As you unit test your controller actions, make sure you focus only on their behavior. A controller unit test avoids things like filters, routing, or model binding (the mapping of request data to a ViewModel or DTO). Because they focus on testing just one thing, unit tests are generally simple to write and quick to run. A well-written set of unit tests can be run frequently without much overhead.

Unit tests are implemented based on test frameworks like xUnit.net, MSTest, Moq, or NUnit. For the eShopOnContainers sample application, we are using xUnit.

When you write a unit test for a Web API controller, you instantiate the controller class directly using the new keyword in C#, so that the test will run as fast as possible. The following example shows how to do this when using xUnit as the Test framework.

[Fact]
public async Task Get_order_detail_success()
{
    //Arrange
    var fakeOrderId = "12";
    var fakeOrder = GetFakeOrder();

    //...

    //Act
    var orderController = new OrderController(
        _orderServiceMock.Object,
        _basketServiceMock.Object,
        _identityParserMock.Object);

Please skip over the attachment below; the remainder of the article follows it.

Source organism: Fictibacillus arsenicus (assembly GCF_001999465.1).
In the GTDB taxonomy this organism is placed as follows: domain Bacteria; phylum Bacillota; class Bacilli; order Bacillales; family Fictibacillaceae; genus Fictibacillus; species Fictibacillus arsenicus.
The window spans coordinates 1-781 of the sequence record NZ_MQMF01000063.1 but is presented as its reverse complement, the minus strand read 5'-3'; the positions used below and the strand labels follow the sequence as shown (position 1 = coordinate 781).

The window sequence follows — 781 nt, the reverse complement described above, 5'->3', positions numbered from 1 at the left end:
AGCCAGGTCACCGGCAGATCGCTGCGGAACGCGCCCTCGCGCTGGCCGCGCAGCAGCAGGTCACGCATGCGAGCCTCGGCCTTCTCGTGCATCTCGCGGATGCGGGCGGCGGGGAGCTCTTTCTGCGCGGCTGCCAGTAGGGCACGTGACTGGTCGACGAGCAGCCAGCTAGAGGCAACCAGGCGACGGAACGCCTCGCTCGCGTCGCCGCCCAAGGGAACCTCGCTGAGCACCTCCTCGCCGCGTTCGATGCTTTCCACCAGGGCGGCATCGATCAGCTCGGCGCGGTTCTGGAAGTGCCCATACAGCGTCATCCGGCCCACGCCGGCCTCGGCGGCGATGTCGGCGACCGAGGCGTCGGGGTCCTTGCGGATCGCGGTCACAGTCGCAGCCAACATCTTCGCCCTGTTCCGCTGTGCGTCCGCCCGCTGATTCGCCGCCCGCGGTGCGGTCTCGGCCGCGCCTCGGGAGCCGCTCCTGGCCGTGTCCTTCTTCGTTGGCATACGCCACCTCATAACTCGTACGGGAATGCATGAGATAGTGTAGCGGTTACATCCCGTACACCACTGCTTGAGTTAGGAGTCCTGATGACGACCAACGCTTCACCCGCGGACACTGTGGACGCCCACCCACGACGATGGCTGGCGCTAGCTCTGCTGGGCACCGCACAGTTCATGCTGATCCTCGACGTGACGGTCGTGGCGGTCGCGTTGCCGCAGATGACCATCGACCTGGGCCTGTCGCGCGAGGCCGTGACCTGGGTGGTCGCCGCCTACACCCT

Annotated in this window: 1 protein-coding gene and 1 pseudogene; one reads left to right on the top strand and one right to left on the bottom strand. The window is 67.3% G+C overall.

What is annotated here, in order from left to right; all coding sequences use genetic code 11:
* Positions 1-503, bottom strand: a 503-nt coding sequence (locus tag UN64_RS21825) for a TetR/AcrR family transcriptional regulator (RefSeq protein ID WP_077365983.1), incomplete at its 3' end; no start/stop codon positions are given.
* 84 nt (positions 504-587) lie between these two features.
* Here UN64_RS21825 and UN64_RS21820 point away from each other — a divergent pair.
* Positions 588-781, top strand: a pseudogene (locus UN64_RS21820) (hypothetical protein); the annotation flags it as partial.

orderController.ControllerContext.HttpContext = _contextMock.Object;
    var actionResult = await orderController.Detail(fakeOrderId);

    //Assert
    var viewResult = Assert.IsType<ViewResult>(actionResult);
    Assert.IsAssignableFrom<Order>(viewResult.ViewData.Model);
}

Implementing integration and functional tests for each microservice

As noted, integration tests and functional tests have different purposes and goals. However, the way you implement both when testing ASP.NET Core controllers is similar, so in this section we concentrate on integration tests.

Integration testing ensures that an application's components function correctly when assembled. ASP.NET Core supports integration testing using unit test frameworks and a built-in test web host that can be used to handle requests without network overhead.